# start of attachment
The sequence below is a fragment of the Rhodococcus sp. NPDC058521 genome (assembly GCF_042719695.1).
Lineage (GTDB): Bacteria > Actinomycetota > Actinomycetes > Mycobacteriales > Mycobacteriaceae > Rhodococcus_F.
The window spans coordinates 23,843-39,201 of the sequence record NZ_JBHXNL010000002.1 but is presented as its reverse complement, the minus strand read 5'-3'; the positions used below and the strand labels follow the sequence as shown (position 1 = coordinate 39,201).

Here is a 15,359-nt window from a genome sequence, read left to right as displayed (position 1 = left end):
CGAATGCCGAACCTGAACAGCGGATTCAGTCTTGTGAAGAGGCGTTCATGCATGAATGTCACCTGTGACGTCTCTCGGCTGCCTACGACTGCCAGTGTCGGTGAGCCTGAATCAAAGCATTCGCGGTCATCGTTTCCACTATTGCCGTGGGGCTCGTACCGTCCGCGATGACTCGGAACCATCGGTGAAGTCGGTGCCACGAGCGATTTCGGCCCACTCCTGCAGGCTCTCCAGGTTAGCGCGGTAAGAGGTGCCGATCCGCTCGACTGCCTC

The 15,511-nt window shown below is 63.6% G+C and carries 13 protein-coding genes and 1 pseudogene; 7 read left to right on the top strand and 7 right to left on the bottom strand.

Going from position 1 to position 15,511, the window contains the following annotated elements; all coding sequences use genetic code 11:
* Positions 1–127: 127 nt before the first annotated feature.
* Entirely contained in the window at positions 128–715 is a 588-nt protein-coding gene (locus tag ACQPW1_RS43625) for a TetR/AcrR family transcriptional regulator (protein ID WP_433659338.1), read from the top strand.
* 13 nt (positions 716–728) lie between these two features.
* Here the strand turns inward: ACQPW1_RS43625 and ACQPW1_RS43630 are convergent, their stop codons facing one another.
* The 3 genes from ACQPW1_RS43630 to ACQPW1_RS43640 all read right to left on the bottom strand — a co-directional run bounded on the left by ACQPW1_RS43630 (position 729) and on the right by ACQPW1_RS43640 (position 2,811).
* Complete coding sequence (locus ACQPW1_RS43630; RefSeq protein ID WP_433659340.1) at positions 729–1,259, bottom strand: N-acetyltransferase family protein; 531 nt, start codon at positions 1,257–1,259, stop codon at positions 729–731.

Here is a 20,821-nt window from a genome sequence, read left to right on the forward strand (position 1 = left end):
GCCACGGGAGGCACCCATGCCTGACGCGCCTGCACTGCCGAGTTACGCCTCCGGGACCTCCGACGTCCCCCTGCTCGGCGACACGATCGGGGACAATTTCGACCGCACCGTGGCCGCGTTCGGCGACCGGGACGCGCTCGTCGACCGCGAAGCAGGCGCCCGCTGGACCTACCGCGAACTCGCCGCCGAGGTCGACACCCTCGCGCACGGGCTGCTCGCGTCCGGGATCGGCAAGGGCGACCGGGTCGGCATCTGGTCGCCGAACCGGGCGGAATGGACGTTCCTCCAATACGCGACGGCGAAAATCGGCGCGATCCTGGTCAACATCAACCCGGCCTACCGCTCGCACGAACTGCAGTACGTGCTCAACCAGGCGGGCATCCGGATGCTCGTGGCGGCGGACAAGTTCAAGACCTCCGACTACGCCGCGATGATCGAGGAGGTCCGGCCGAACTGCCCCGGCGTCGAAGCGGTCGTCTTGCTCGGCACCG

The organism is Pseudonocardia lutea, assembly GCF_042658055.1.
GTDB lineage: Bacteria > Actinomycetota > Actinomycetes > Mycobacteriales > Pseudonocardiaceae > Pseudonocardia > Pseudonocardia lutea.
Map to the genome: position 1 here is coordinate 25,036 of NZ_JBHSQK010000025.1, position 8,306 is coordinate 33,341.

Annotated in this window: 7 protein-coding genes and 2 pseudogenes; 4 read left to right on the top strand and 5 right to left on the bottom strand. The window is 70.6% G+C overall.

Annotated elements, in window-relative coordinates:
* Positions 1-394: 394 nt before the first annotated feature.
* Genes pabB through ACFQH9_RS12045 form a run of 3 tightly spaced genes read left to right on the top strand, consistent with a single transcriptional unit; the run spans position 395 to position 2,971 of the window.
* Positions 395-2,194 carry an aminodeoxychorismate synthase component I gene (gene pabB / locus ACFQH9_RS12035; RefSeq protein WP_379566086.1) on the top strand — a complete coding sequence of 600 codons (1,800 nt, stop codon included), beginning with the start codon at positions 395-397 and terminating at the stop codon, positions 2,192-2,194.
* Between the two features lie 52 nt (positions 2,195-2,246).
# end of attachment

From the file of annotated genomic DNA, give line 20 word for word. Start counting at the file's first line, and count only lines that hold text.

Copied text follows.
Annotated elements, in window-relative coordinates: